Being a big company and having been in business for a long time does not mean you necessarily make a better product, only that it sells well. Conversely, being a new and smaller company does not mean you can’t make a superior product. Is Walmart always superior to a smaller store or service provider? Wasn’t every successful company new at one time?

Having a nutritionist on staff at first may seem a wise idea. But should that be a criteria for judging a brand, given that many expert formulators work as independent contractors? They work with many brands, and many raw materials and types of foods. I would venture they are more experienced and knowledgeable by virtue of working on a variety of food projects than the formulator who works for a company whose first ingredient is usually corn, across many, many formulations. Other than knowing when they take their coffee breaks and whether they go for the bagels or donuts in the break room, I don’t see any advantage to a formulator being on the weekly payroll over a contract basis. Using a variety of independent formulators could bring in new ideas and perspectives, enabling production of better products.

Finally, there is the view that AAFCO feeding trials “prove” the food is safe worthy of feeding to your dog, every meal, every day of his life. But the basis of the AAFCO feeding trial is keeping six dogs alive for six months, without significant weight loss, and passing a physical examination and testing of four blood parameters at the end of the trial.  Oh, and these dogs are typically laboratory Beagles, living in a closed colony (think kennel), not in a private home. Hardly an accurate comparison to the average family dog! How can six Beagles accurately tell a company what a pit bull, a Shih Tzu, a hound mix from Tennessee, or a goldendoodle should eat? How can those Beagles predict what my show dog, agility dog, or working police K9 needs? Let’s be honest – an AAFCO food trial, (as defined in the Model Regulations for Pet Food and Specialty Food Under the Model Bill), is merely a test of survival. Food trials are hardly meaningful if your desire is to have your dog live a long life of glowing health and vitality.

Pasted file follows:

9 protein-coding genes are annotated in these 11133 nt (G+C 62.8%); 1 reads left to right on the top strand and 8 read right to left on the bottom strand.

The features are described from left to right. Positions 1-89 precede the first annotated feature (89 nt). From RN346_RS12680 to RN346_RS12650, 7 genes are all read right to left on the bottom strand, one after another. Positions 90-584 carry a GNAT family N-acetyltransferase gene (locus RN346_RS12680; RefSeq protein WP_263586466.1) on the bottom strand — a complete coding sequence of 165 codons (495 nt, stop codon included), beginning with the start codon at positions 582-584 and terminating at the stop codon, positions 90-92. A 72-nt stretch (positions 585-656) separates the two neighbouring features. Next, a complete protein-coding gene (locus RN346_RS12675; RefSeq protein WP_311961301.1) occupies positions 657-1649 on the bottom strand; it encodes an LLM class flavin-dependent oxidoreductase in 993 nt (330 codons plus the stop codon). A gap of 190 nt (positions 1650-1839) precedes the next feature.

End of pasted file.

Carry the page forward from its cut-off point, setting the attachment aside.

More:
Choosing what to feed your dog should not be hard. Choose food (human quality) over feed (less than human quality). Focus on what’s in it, not who made it.  Feed your dog according to his biology, and choose a product or feeding plan calculated to meet his nutritional needs. It’s not hard. It’s just food.

Need some resources to help you? Check out the links below.

Truth About Pet Food’s 2019 List of Approved Foods. Companies on the list are transparent with their sourcing and production methods, and companies were willing to share proof of their products’ quality. Proceeds from the list support consumer advocacy and pet food safety efforts.

Prefer to do it yourself, with ingredients you choose? Check out these books with complete and balanced recipes!

Please visit my page at Amazon to see my preferred dog health products. And be sure to leave your questions and comments on my Facebook page.